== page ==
With the Summer Olympics due to start in July 2028, officials are aiming to clean the air and give exclusive access to zero-emission commercial vehicles. In the grand scheme, a senate bill has targeted 2045 as a timestamp to eliminate carbon emissions in the city.
bill has targeted 2045 as a timestamp to eliminate carbon emissions in the city.
4. San Francisco, USA
Cities like San Francisco aren’t aiming to make cars obsolete; they’re trying to find ways to increase safety for their residents. As San Francisco is quite hilly, using a car is sometimes the best option to tackle the large inclines. On the flip side, San Francisco is notorious for poor traffic. This has led to considerations such as car-free zones and even congestion charges.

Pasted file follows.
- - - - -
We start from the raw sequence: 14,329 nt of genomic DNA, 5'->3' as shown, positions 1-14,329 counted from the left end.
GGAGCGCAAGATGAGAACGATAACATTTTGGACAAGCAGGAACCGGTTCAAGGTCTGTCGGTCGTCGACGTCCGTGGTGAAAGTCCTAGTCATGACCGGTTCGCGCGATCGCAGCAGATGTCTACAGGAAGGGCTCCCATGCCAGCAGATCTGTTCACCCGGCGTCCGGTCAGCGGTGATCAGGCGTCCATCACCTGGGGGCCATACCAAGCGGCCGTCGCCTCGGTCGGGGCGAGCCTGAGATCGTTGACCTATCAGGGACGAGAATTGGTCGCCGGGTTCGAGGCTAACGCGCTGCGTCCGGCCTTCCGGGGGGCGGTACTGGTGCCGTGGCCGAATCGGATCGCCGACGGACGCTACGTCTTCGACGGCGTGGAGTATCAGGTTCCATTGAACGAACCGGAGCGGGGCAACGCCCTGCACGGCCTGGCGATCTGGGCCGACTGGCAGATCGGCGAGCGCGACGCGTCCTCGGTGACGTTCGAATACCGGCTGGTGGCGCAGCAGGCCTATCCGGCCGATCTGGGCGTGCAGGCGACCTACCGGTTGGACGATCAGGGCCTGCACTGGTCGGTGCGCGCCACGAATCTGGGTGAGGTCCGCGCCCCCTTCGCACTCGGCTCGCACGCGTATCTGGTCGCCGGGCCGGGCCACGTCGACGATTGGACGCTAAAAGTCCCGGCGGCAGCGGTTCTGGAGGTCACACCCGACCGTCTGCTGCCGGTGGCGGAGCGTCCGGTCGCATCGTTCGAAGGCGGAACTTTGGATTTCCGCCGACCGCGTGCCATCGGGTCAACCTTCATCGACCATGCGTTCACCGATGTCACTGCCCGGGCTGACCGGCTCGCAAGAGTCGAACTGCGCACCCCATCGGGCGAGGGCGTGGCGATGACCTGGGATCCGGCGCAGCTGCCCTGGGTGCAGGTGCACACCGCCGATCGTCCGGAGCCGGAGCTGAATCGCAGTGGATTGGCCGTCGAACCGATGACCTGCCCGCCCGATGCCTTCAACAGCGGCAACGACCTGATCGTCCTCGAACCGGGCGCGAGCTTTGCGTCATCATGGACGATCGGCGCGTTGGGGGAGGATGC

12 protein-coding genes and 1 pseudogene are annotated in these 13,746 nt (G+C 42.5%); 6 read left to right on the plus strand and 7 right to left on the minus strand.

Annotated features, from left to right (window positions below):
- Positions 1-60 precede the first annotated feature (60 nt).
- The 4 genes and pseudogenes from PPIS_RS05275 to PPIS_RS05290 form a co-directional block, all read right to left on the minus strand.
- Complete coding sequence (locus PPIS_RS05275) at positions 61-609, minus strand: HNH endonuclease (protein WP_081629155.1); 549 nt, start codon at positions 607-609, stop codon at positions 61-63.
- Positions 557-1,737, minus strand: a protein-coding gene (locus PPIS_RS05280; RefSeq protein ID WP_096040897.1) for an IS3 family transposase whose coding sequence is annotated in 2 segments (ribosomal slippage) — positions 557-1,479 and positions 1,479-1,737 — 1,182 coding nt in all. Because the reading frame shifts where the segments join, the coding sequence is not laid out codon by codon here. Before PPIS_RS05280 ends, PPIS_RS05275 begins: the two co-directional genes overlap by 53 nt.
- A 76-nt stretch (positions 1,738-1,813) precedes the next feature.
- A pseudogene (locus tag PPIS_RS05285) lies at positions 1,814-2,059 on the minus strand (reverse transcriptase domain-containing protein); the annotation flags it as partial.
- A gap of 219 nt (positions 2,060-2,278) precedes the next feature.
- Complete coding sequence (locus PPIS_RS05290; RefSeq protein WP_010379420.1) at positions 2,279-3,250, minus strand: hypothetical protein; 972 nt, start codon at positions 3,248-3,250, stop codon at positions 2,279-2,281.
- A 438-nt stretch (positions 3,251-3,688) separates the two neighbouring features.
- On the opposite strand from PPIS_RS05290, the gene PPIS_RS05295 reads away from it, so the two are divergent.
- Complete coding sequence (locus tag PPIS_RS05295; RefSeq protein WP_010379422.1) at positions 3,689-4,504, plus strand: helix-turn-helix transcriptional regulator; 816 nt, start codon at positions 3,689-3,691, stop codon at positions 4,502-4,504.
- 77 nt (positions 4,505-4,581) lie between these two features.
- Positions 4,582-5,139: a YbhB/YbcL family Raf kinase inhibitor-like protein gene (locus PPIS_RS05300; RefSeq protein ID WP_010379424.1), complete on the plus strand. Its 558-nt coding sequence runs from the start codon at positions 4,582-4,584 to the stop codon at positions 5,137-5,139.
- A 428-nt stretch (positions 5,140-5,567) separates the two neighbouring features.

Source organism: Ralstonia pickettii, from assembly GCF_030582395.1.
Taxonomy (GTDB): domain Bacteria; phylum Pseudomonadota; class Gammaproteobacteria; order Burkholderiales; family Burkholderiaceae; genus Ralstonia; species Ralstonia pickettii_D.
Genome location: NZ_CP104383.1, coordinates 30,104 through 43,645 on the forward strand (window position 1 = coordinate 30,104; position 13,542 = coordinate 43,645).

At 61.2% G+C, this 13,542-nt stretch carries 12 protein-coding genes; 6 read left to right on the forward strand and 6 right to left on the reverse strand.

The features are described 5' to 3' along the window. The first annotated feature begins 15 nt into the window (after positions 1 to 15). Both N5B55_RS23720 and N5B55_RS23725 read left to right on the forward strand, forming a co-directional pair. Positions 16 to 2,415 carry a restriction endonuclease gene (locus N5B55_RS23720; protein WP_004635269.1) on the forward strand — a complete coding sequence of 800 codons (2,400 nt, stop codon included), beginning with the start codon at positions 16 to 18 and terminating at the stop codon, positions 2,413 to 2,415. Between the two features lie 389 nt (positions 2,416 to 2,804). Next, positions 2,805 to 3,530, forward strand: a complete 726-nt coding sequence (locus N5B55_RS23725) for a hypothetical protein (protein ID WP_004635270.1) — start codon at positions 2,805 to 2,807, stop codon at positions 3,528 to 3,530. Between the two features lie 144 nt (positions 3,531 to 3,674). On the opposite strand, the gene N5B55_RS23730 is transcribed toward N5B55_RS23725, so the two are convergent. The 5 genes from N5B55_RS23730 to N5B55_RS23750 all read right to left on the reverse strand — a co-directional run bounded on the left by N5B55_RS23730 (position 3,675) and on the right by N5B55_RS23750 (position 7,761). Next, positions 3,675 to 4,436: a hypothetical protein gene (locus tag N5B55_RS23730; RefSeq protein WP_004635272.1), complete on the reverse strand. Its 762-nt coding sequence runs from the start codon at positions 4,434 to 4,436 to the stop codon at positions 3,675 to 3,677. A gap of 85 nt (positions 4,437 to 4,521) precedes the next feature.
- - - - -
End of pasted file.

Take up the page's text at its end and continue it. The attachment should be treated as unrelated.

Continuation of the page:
In a bid to ease traffic flow and free-up more parking spaces, certain segments within the downtown area may eventually implement a congestion charge during peak travel time.
If you’re looking into migrating out to the US, then we have some helpful tips and information to help you decide.
Other car-free cities in the USA
In the US, settlements similar to Tempe could be introduced if a further need is addressed for them. America, being a larger and newer country, has been built around being able to travel long distances in a shorter space of time.
However, some cities are still looking to try and reduce car usage, if not eradicate it in parts of the city. These include:
- Monhegan, Maine, USA
- Vail, Colorado, USA